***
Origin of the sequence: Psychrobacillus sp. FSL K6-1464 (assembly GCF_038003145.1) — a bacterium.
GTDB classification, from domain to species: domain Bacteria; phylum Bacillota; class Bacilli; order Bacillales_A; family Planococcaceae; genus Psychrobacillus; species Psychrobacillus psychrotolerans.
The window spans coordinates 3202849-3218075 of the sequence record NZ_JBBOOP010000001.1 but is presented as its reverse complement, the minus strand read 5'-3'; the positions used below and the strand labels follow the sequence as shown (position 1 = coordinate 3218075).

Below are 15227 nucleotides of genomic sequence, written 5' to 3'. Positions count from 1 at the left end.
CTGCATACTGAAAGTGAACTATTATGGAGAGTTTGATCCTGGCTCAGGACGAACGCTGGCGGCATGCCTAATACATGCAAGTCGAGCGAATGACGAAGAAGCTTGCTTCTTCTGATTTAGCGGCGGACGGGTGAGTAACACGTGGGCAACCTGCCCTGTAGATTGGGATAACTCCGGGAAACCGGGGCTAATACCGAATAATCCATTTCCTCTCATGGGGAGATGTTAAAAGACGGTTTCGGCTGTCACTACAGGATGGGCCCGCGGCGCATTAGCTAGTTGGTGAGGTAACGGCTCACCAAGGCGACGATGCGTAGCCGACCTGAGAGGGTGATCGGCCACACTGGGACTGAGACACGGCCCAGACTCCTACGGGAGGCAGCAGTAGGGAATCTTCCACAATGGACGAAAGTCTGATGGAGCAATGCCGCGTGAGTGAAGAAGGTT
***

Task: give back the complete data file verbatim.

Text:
Origin of the sequence: Psychrobacillus sp. FSL K6-1464 (assembly GCF_038003145.1) — a bacterium.
GTDB classification, from domain to species: domain Bacteria; phylum Bacillota; class Bacilli; order Bacillales_A; family Planococcaceae; genus Psychrobacillus; species Psychrobacillus psychrotolerans.
The window spans coordinates 3202849-3218075 of the sequence record NZ_JBBOOP010000001.1 but is presented as its reverse complement, the minus strand read 5'-3'; the positions used below and the strand labels follow the sequence as shown (position 1 = coordinate 3218075).

Below are 15227 nucleotides of genomic sequence, written 5' to 3'. Positions count from 1 at the left end.
CTGCATACTGAAAGTGAACTATTATGGAGAGTTTGATCCTGGCTCAGGACGAACGCTGGCGGCATGCCTAATACATGCAAGTCGAGCGAATGACGAAGAAGCTTGCTTCTTCTGATTTAGCGGCGGACGGGTGAGTAACACGTGGGCAACCTGCCCTGTAGATTGGGATAACTCCGGGAAACCGGGGCTAATACCGAATAATCCATTTCCTCTCATGGGGAGATGTTAAAAGACGGTTTCGGCTGTCACTACAGGATGGGCCCGCGGCGCATTAGCTAGTTGGTGAGGTAACGGCTCACCAAGGCGACGATGCGTAGCCGACCTGAGAGGGTGATCGGCCACACTGGGACTGAGACACGGCCCAGACTCCTACGGGAGGCAGCAGTAGGGAATCTTCCACAATGGACGAAAGTCTGATGGAGCAATGCCGCGTGAGTGAAGAAGGTT